Master’s Thesis Presentation • Software Engineering — Detecting Exploitable Vulnerabilities in Android ApplicationsExport this event to calendar

Thursday, May 20, 2021 — 1:00 PM EDT

Please note: This master’s thesis presentation will be given online.

Shivasurya Sankarapandian, Master’s candidate
David R. Cheriton School of Computer Science

Supervisor: Professor Mei Nagappan

The world is moving towards remote-first and giving rise to many mobile tools and applications to get the work done. As more application moving towards the cloud and therefore requires remote access, the attack surface is getting wider. This results in more security vulnerabilities and pain for organizations to manage them. So, organizations have to scale their security operations, and engineers work overtime to detect, verify and mitigate security vulnerability at scale. This includes codebase, infrastructure, corporate assets. Security tools detecting and reporting, are readily available in the market. However, they tend to produce many false-positive results, which are then manually verified by the organization’s security engineers. Reproducibility of the security vulnerability and reducing the false positive are the primary goals of the security engineer.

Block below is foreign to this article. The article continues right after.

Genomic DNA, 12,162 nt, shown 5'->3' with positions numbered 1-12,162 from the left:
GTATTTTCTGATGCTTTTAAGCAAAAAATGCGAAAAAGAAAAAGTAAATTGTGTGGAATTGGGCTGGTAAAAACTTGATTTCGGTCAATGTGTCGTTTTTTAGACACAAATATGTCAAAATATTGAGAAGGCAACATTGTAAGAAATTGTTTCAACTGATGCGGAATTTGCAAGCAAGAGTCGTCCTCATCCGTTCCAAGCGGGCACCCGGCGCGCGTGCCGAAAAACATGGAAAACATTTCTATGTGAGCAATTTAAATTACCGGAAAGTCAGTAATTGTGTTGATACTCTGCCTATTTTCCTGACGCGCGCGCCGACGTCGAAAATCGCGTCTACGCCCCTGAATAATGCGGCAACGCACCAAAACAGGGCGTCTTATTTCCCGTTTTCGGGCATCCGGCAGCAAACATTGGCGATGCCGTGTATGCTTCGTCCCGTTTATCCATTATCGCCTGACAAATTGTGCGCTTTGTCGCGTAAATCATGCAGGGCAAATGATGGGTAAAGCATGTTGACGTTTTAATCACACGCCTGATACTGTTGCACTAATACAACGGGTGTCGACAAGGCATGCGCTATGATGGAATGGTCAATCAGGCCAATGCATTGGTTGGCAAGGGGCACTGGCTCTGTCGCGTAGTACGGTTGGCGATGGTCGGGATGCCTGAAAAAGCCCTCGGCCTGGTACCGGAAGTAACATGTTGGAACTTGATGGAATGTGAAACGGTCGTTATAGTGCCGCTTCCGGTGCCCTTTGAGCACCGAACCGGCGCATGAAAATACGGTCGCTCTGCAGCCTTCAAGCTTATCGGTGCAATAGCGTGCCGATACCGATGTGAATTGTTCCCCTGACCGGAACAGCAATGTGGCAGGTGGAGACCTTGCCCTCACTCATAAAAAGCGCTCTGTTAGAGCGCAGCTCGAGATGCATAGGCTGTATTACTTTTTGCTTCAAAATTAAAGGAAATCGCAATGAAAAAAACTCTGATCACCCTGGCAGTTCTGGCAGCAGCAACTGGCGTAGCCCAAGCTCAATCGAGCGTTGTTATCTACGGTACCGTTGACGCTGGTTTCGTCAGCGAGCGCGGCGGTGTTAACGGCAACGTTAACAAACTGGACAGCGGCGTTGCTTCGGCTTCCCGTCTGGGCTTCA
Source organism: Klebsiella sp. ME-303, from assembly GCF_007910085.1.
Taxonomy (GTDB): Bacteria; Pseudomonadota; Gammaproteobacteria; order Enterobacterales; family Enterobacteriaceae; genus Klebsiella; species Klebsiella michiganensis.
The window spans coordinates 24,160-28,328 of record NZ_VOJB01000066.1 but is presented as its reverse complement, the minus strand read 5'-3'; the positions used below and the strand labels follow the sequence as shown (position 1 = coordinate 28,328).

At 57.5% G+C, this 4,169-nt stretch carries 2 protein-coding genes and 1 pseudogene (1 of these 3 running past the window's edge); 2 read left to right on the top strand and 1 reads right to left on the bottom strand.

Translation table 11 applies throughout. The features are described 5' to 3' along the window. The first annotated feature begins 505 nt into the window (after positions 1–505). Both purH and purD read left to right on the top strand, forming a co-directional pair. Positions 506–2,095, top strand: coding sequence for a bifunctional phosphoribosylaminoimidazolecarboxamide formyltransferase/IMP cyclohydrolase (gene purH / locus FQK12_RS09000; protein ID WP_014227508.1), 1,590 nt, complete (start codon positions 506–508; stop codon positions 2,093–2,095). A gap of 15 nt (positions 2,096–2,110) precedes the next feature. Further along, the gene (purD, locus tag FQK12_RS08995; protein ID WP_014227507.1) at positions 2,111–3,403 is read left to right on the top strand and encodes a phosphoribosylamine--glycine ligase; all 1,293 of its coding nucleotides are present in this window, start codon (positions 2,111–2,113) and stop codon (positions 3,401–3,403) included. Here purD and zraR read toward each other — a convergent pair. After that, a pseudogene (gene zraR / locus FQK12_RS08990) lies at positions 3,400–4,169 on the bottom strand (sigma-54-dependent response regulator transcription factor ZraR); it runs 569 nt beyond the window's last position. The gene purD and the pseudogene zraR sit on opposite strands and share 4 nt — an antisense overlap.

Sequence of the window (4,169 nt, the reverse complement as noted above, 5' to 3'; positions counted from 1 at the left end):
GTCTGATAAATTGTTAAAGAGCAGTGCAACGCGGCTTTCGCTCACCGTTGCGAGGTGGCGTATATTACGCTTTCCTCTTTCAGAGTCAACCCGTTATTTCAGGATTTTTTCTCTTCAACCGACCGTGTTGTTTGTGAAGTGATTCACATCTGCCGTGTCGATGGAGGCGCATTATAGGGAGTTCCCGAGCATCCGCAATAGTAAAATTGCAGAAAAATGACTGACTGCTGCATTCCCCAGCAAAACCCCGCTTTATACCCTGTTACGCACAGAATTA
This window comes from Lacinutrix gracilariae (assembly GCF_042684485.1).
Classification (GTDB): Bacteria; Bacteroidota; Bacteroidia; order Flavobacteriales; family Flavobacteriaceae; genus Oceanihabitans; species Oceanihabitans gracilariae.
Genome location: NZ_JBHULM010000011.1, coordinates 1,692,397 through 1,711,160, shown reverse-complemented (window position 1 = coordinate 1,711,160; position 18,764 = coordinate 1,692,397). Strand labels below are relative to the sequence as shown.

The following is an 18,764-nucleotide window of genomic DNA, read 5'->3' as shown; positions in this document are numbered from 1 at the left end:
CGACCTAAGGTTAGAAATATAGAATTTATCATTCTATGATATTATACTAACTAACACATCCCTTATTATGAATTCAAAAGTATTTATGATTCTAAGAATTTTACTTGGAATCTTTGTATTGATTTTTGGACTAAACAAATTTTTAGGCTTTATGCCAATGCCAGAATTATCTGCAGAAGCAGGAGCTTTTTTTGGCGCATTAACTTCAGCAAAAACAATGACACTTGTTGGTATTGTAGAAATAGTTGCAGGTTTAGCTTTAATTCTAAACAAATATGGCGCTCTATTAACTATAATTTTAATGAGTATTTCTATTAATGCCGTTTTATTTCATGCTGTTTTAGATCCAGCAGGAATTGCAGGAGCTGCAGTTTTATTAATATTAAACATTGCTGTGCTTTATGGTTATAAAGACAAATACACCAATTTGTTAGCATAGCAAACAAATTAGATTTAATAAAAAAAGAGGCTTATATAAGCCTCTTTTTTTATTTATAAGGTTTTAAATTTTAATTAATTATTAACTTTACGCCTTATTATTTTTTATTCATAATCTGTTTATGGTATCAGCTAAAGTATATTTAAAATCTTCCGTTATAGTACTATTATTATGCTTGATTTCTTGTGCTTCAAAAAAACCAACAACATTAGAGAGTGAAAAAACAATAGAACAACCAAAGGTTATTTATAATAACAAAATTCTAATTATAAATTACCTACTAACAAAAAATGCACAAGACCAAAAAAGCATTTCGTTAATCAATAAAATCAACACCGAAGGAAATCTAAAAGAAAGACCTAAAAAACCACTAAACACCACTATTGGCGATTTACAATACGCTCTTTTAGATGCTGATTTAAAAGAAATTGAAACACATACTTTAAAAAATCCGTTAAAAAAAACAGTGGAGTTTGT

To overcome this challenge, we propose the Detecting Exploitable Vulnerabilities in Android Application framework (DEVAA) to help security engineers to automate security test cases and verify security vulnerability at scale. We envision to fit into the continuous integration and continuous delivery pipeline. By extending the DEVAA framework similar to JUnit testcase framework, security engineers could automate security testing and verify the actual exploit with feedback from the system without fuzzing them.

Additionally, the extension is per vulnerability category type rather than exact vulnerability location which helps security engineers to detect and verify them by leveraging the common framework. DEVAA helps verify security vulnerability flagged by the security scanners by reducing the false positives and confirming security vulnerability reproducibility at scale. Our primary goal while implementing DEVAA is extendability by which security engineers and developers could leverage the base framework to add their application-specific payloads and flows to verify the security vulnerability.

Most of the organizations who primarily manage application security and bugbounty programs can leverage DEVAA in implementing well-known security test cases and verifying them in the automated approach.


To join this master’s thesis presentation on Zoom, please go to https://zoom.us/j/99547686962?pwd=SmRlNE02d1NsUFFUZ09GcHV2Wkhidz09.

Location 
Online presentation
200 University Avenue West

Waterloo, ON N2L 3G1
Canada
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